As the 39th World Heritage Committee concludes, Kishore Rao steps down for retirement after having headed UNESCO’s World Heritage Centre for over four years. With a background in nature conservation, he has worked on the World Heritage Convention from the perspectives of its secretariat, its advisory body on nature, and a State Party.
The 2015 World Heritage Committee meeting may possibly be remembered for its strong focus on culture – perhaps with justification. UNESCO’s Bonn Declaration and Global Coalition for the protection of cultural heritage, which IUCN fully supports, was a strong call against the deliberate destruction of ancient treasures that symbolise cultural diversity.
If cultural World Heritage gets the attention it deserves, nature, on the other hand, seems somewhat of an underdog. Perhaps this is simply because natural sites make up 22% of the World Heritage List. Or perhaps it has to do with the fact that UNESCO, the United Nations’ cultural branch, is the secretariat for the World Heritage Convention.
Among the leadership ranks of UNESCO, Kishore Rao has followed a career in nature conservation. Hailing from India, he has been the Director of the World Heritage Centre since 2011, after joining the Centre as Deputy Director in 2005, and has had specific responsibility for leading the Centre’s work on natural heritage. He will be taking retirement in August.
Amongst many areas of leadership, Kishore Rao was instrumental in introducing a focus on climate change to the Convention in 2006, raising at UNFCCC in Nairobi that year: “One of the major challenges of our society is coping with climate change; to this end the need to improve the level of public debate on climate change is vital. Thus, public discussions should be well-informed and realistic.”
A few months later in 2007, the World Heritage Committee adopted its “Policy Document on the Impacts of Climate Change on World Heritage Properties”. In 2015, as governments are expected to reach a new international agreement at the UNFCCC COP-21 in Paris in December, the issue of climate change was again on the Committee’s agenda.
His legacy also includes the introduction of much more constructive dialogue in the nomination process for new World Heritage sites, through the so-called “upstream process” and, this year, he has overseen the first introduction of language regarding indigenous peoples into the Convention’s Operational Guidelines.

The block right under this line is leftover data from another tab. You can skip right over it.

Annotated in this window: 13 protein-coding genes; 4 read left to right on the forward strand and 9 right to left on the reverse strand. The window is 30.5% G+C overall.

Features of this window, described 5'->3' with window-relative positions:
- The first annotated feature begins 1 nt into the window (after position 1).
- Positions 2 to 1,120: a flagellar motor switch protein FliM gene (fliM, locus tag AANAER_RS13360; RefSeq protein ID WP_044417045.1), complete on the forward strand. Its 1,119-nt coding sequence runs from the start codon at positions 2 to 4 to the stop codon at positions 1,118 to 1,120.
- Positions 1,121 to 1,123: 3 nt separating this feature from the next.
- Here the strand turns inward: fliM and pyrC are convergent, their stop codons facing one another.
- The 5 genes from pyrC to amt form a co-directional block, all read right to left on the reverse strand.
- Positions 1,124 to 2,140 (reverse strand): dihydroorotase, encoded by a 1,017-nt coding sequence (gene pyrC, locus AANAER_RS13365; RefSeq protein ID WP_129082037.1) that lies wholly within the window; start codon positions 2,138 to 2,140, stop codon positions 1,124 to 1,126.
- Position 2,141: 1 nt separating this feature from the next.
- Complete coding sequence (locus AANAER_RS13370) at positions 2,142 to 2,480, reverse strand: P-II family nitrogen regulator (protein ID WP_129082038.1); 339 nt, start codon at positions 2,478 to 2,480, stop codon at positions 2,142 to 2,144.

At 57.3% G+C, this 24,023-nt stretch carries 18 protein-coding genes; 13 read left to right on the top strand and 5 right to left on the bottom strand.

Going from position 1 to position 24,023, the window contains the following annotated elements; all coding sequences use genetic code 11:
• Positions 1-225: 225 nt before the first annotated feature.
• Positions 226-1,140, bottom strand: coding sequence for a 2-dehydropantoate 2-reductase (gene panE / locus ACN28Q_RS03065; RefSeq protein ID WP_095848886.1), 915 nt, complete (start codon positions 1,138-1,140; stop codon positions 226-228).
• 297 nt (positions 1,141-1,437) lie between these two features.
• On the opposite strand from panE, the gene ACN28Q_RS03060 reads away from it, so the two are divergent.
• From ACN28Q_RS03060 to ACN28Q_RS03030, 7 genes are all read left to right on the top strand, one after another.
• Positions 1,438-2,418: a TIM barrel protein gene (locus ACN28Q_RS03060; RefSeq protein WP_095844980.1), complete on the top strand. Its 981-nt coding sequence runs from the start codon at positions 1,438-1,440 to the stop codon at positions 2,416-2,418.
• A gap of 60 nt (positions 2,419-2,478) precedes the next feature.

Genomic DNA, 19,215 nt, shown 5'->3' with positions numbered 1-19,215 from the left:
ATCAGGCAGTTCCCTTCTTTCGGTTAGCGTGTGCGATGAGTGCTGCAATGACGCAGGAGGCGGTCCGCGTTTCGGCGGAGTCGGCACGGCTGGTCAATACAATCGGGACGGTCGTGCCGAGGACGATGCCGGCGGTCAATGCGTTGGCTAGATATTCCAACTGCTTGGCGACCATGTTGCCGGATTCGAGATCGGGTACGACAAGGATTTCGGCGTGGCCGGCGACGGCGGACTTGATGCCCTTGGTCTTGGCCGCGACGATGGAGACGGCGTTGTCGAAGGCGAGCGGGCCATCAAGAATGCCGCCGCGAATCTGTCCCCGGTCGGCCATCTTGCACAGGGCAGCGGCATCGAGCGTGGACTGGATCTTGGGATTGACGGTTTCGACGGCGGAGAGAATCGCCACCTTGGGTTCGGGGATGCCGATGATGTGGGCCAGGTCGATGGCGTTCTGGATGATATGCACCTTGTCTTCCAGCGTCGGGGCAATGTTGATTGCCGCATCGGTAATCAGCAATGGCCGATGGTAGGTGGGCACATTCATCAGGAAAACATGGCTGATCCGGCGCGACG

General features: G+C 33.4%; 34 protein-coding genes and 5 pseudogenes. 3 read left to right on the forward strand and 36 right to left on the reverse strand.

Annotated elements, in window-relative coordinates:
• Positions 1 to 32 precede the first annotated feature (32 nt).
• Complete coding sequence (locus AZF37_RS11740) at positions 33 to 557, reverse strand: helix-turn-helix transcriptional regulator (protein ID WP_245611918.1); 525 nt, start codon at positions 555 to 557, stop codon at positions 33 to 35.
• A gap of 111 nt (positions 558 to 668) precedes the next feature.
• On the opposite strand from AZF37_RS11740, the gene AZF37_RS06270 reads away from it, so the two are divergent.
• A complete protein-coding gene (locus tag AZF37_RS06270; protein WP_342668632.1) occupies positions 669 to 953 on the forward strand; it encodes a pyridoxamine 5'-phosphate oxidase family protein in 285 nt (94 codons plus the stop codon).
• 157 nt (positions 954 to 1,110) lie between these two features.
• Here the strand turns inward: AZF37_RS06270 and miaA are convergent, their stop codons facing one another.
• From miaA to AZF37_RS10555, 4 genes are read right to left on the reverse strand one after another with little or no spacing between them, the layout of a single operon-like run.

Kishore Rao has devoted 40 years of his life to conservation and the World Heritage Convention – not only from the perspective of the secretariat, but also from that of a State Party and IUCN as the advisory body on natural World Heritage.
For three years before he was recruited by UNESCO, he was a member of IUCN’s World Heritage Panel, a group of experts responsible for producing the official advice of IUCN on all natural nominations to the World Heritage List.
Kishore Rao worked with IUCN in different capacities before joining the World Heritage Centre. From 1999 to 2005, he led the Ecosystems and Livelihood Group for IUCN Asia, with responsibility for the region’s programmes on protected areas and mountains, with oversight of the China programme. For five years before that, from 1994 to 1999, he held the position of Vice-Chair for South Asia in IUCN’s World Commission on Protected Areas.
Kishore Rao started his career in conservation in 1976 with India’s Ministry of Environment after studying forestry in India, and natural resources policy and planning at Cornell University in the United States.
IUCN wishes Kishore Rao all the best for a long and happy retirement.